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  • By: Farren Sheehan, Esq.
  • Published: November 11, 2017

Many people in Texas go to a Texas attorney and have their Wills drafted. A Will gives the person the ability to say to whom their property will go once they pass on. However, sometimes people do not have Wills. When a person dies without a Will, their property then passes to others by way of “intestacy”. In this article we will discuss how Texas probate works when there was not a Will. If you are dealing with probate issues, contact Austin probate lawyer Farren Sheehan for a consultation.

Probate Process In Texas

As we have discussed in other articles, probate is essentially the orderly process of winding up the business affairs of a person who has passed away. The probate process is handled in court and usually family members hire a probate attorney to help them through the court process. The probate will generally occur in the county where the decedent lived. So if the decedent lived in Austin the probate should occur in Travis County.

What If The Person Did Not Have A Will?

If the person died without a Will, his property passes to his heirs under Texas law. This is known as intestate succession. If the decedent did not formally make a Will, the estate passes to his descendants according to Texas law even if the decedent said while he was alive that he preferred that his property be left in a different way.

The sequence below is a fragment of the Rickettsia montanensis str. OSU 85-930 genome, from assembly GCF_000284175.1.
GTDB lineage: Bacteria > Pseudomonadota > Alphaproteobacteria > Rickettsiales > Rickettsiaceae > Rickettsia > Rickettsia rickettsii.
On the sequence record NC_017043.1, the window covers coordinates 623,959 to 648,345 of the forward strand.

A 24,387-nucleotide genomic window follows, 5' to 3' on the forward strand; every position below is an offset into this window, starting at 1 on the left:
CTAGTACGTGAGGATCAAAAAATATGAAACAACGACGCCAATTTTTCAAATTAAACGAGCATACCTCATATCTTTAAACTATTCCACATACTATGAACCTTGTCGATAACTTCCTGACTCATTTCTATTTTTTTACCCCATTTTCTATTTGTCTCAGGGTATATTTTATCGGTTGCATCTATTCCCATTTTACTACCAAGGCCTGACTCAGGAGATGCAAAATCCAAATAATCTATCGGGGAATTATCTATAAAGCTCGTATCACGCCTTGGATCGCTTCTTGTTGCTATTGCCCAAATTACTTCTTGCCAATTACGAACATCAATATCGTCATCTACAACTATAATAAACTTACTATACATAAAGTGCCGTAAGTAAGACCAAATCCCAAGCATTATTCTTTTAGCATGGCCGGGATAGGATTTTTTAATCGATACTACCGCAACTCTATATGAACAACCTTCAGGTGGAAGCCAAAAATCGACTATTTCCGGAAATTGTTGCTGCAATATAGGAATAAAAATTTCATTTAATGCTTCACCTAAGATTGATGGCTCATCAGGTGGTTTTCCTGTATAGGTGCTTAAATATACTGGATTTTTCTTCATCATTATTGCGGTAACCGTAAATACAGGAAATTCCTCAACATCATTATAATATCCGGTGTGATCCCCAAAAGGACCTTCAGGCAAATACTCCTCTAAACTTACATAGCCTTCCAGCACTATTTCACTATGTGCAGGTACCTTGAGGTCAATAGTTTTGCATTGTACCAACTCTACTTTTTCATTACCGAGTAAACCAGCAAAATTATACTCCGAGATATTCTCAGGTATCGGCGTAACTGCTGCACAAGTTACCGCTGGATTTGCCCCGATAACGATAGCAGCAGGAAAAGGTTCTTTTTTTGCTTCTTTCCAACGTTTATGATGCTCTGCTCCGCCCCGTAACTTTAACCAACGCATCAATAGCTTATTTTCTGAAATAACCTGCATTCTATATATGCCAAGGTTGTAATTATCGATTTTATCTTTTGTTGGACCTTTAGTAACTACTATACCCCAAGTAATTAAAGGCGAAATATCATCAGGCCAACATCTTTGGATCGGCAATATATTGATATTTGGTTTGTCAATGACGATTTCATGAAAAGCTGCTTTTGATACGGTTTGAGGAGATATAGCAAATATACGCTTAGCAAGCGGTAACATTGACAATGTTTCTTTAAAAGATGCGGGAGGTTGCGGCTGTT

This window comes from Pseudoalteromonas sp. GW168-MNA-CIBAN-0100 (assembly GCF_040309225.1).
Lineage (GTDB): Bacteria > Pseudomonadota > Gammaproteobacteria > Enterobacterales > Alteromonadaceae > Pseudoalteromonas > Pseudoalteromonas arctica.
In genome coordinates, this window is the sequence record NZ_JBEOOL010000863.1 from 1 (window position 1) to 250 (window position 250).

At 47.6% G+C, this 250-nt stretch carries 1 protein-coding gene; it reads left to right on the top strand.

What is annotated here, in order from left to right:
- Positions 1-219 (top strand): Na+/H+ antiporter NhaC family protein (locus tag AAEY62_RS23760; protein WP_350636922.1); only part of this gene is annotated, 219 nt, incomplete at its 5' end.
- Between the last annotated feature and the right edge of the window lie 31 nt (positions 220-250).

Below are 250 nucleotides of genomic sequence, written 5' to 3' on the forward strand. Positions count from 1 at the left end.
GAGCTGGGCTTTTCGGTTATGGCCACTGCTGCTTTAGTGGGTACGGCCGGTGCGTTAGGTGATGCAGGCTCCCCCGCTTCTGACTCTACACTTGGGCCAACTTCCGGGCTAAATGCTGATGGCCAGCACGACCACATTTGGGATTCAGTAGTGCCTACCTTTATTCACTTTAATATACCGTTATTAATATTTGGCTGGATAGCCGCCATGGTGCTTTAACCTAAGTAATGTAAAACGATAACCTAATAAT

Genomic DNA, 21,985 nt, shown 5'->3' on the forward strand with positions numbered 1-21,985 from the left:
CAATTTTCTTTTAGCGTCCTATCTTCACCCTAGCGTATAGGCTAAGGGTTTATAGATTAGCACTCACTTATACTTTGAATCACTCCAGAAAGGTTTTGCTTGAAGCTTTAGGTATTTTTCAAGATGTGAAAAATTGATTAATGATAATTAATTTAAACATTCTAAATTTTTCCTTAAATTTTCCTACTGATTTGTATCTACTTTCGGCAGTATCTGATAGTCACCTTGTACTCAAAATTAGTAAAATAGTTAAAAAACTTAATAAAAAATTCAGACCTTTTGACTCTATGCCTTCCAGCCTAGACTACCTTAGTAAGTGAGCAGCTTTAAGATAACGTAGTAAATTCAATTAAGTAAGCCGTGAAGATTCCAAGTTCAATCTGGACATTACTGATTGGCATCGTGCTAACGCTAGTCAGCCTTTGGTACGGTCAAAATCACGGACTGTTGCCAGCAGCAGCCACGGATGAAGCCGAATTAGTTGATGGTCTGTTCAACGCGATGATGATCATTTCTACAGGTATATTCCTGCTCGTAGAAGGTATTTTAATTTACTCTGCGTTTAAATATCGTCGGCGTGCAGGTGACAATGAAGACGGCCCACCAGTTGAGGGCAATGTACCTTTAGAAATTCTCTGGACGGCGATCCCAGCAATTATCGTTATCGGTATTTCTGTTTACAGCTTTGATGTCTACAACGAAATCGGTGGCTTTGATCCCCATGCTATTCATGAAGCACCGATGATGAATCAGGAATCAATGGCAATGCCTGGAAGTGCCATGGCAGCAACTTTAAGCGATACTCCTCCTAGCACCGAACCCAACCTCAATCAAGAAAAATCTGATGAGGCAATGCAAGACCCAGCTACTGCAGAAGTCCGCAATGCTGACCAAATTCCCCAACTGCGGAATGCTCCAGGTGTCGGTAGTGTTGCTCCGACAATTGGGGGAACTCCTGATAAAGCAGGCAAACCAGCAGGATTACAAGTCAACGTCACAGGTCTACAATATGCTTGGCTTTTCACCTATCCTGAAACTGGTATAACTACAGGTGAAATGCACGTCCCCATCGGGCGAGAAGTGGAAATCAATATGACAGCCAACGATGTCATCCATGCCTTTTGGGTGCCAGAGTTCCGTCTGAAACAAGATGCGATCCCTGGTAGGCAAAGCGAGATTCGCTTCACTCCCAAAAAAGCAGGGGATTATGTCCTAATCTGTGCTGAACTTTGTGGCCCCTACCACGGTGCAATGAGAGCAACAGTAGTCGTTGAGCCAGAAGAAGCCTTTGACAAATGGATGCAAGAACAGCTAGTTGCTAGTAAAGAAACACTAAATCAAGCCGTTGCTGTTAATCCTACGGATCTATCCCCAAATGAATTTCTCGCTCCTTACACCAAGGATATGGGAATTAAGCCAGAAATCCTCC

How the property passes and to whom under Texas intestate laws is very complicated. Often families in Austin, Pflugerville, Cedar Hill, and Round Rock will need an Austin probate attorney to help sort this out. There are a number of considerations, including whether the person was married, if the estate property was community or separate property, and who and what lineage the survivors hold.

Probate Without A Will

In probating the estate in court, the family members and their attorney will have a number of things they will need to show. The court will make sure that debts of the decedent are paid and that any homestead is preserved for a surviving spouse if there is one. Some property may be set aside if it is exempt, and the court may need to set up trusts. The remaining estate will be distributed according to Texas intestate laws. Some of the issues the court will determine include the following:

  • Identify survivors and heirs
  • Establish the lineage of the survivors and heirs (e.g., spouse, children, etc.);
  • Treatment of special situations, such as children born after the decedent died, adopted heirs, half-blooded descendants, and children born out of wedlock;
  • Determine community and separate property;
  • Establish if there were debts, advancements, and disclaimers to the property;
  • Follow the Texas rules regarding intestate succession of property; and
  • Affidavits of Heirship to formally identify and pass title to property.

As you can see, probate without a will can be complicated and potentially costly depending on the size and complexity of the estate. It is advisable to see an attorney to help draft a Will so that family members can easy and quickly distribute the estate once a person passes away. Having an attorney in Travis County can help facilitate this somewhat complicated process. If you are in need of an attorney, please contact Austin probate attorney Farren Sheehan for a consultation.

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